Create your web app

You'll need a web app to test. You can use an existing app, or deploy one in your continuous deployment (CD) release pipeline. The example code above runs tests against Bing.com. For details of how to set up your own release pipeline to deploy a web app, see Deploy to Azure Web Apps.

Decide how you will deploy and test your app

You can deploy and test your app using either the Microsoft-hosted agent in Azure, or a self-hosted agent that you install on the target servers.

  • When using the Microsoft-hosted agent, you should use the Selenium web drivers that are pre-installed on the Windows agents (agents named Hosted VS 20xx) because they are compatible with the browser versions installed on the Microsoft-hosted agent images. The paths to the folders containing these drivers can be obtained from the environment variables named IEWebDriver (Internet Explorer), ChromeWebDriver (Google Chrome), and GeckoWebDriver (Firefox). The drivers are not pre-installed on other agents such as Linux, Ubuntu, and macOS agents. Also see UI testing considerations.

  • When using a self-hosted agent that you deploy on your target servers, agents must be configured to run interactively with auto-logon enabled. See Build and release agents and UI testing considerations.

Include the test in a release

  1. If you don't have an existing release pipeline that deploys your web app:

    • Open the Releases page in the Azure Pipelines section in Azure DevOps or the Build & Release hub in TFS (see Web portal navigation) and choose the + icon, then choose Create release pipeline.

      Creating a new release pipeline

    • Select the Azure App Service Deployment template and choose Apply.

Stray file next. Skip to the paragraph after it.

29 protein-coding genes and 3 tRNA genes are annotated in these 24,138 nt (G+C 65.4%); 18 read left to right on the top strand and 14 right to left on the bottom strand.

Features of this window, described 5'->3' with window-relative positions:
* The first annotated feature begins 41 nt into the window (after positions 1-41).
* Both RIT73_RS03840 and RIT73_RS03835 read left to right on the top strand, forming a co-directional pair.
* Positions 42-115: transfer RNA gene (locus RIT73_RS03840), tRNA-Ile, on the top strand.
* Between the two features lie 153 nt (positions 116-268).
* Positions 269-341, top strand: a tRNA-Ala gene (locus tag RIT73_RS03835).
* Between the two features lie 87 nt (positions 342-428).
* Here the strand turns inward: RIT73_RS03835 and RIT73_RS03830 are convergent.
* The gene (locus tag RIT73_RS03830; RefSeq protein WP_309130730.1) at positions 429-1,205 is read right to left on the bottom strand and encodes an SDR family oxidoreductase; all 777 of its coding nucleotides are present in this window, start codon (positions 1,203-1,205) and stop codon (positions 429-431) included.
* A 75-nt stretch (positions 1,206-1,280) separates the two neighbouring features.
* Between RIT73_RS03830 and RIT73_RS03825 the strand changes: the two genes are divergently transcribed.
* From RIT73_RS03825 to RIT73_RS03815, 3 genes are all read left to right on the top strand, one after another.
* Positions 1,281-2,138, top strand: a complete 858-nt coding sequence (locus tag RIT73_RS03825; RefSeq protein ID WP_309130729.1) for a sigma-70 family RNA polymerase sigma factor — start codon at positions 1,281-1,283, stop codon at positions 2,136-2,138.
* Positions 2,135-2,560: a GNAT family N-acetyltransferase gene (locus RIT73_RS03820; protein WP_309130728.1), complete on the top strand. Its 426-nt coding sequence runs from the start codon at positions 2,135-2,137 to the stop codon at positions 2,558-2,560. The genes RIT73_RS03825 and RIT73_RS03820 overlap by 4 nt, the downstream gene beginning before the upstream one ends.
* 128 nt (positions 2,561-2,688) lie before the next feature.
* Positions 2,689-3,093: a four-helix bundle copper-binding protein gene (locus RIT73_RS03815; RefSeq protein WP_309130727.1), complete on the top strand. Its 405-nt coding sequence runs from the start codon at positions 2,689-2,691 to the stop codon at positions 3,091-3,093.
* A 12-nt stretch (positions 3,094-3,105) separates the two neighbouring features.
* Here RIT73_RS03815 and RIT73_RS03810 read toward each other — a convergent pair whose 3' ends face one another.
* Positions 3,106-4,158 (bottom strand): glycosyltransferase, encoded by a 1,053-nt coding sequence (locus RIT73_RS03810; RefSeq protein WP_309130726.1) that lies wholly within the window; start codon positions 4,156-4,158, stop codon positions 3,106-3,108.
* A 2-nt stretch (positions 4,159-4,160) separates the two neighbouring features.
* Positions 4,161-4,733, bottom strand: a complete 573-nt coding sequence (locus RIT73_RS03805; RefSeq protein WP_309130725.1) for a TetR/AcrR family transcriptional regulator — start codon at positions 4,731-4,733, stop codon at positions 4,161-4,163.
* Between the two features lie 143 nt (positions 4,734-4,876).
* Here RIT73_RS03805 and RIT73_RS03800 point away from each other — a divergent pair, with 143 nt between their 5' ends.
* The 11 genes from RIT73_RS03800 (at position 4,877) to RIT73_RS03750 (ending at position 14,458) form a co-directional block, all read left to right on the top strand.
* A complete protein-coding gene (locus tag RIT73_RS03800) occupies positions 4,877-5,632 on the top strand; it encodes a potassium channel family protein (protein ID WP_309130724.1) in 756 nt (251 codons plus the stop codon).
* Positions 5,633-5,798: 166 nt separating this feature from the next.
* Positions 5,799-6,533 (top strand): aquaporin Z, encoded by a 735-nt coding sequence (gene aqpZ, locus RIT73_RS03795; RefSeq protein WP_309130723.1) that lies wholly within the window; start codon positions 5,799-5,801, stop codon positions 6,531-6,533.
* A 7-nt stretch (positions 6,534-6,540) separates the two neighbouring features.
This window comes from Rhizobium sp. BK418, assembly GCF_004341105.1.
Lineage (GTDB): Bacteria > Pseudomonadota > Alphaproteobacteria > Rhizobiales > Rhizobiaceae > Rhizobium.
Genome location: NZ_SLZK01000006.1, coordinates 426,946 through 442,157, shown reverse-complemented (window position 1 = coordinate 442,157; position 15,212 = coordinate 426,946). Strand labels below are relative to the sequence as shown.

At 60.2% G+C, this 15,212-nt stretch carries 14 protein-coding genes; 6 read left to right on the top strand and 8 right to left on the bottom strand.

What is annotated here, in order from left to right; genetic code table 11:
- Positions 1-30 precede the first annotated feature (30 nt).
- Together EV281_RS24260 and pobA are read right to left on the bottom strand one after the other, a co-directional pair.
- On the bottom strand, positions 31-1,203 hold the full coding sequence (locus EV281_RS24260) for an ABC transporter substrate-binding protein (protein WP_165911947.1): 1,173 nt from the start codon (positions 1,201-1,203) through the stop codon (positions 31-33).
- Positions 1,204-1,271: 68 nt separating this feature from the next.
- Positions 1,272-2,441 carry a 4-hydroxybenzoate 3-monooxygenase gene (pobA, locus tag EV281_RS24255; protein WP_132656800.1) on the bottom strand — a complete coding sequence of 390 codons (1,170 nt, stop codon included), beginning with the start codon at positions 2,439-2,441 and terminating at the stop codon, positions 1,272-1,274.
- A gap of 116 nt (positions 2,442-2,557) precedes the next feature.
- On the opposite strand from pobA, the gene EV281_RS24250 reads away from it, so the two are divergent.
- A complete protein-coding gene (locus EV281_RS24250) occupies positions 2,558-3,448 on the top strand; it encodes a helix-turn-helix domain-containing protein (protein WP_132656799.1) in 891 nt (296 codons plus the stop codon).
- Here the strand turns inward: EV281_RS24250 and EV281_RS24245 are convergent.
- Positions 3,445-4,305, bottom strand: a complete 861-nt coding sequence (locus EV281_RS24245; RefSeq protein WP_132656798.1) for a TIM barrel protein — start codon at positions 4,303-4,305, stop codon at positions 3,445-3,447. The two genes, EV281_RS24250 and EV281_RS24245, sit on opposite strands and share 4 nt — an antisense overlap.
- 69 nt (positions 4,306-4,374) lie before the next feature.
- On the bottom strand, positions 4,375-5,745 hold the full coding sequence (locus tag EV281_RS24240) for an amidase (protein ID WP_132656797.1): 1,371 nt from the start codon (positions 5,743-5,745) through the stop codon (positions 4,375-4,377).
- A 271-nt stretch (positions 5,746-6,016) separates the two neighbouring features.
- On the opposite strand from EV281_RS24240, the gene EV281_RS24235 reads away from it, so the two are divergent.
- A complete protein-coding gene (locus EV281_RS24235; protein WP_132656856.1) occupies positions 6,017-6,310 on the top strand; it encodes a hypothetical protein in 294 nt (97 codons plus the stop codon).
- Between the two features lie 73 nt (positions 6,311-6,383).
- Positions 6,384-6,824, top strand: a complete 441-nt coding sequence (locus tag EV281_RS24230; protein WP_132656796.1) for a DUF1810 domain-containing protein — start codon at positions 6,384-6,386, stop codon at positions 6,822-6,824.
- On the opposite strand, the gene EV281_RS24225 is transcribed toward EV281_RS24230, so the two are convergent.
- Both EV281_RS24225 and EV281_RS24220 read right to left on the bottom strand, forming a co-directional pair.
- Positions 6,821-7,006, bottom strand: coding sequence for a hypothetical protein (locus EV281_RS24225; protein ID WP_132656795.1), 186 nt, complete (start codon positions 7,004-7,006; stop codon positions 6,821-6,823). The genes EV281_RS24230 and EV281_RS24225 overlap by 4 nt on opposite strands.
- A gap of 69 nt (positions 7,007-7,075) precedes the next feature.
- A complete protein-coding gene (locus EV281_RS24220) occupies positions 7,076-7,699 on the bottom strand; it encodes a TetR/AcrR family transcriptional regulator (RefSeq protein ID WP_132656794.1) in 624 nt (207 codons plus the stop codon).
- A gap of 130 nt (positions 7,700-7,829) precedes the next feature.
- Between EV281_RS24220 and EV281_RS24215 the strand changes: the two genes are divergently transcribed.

• In the Artifacts section of the Pipeline tab, choose + Add. Select your build artifacts and choose Add.

      Selecting the artifacts

    • Choose the Continuous deployment trigger icon in the Artifacts section of the Pipeline tab. In the Continuous deployment trigger pane, enable the trigger so that a new release is created from every build. Add a filter for the default branch.

      Configuring continuous deployment

    • Open the Tasks tab, select the Stage 1 section, and enter your subscription information and the name of the web app where you want to deploy the app and tests. These settings are applied to the Deploy Azure App Service task.

      Configuring the variables

  2. If you are deploying your app and tests to environments where the target machines that host the agents do not have Visual Studio installed:

    • In the Tasks tab of the release pipeline, choose the + icon in the Run on agent section. Select the Visual Studio Test Platform Installer task and choose Add. Leave all the settings at the default values.

      Adding a Visual Studio Test Platform Installer task

      You can find a task more easily by using the search textbox.

  3. In the Tasks tab of the release pipeline, choose the + icon in the Run on agent section. Select the Visual Studio Test task and choose Add.

    Adding a Visual Studio Test task

  4. If you added the Visual Studio Test Platform Installer task to your pipeline, change the Test platform version setting in the Execution options section of the Visual Studio Test task to Installed by Tools Installer.

    Setting the test platform version

    How do I pass parameters to my test code from a build pipeline?

  5. Save the release pipeline and start a new release. You can do this by queuing a new CI build, or by choosing Create release from the Release drop-down list in the release pipeline.

    Creating a new release

  6. To view the test results, open the release summary from the Releases page and choose the Tests link.

Next steps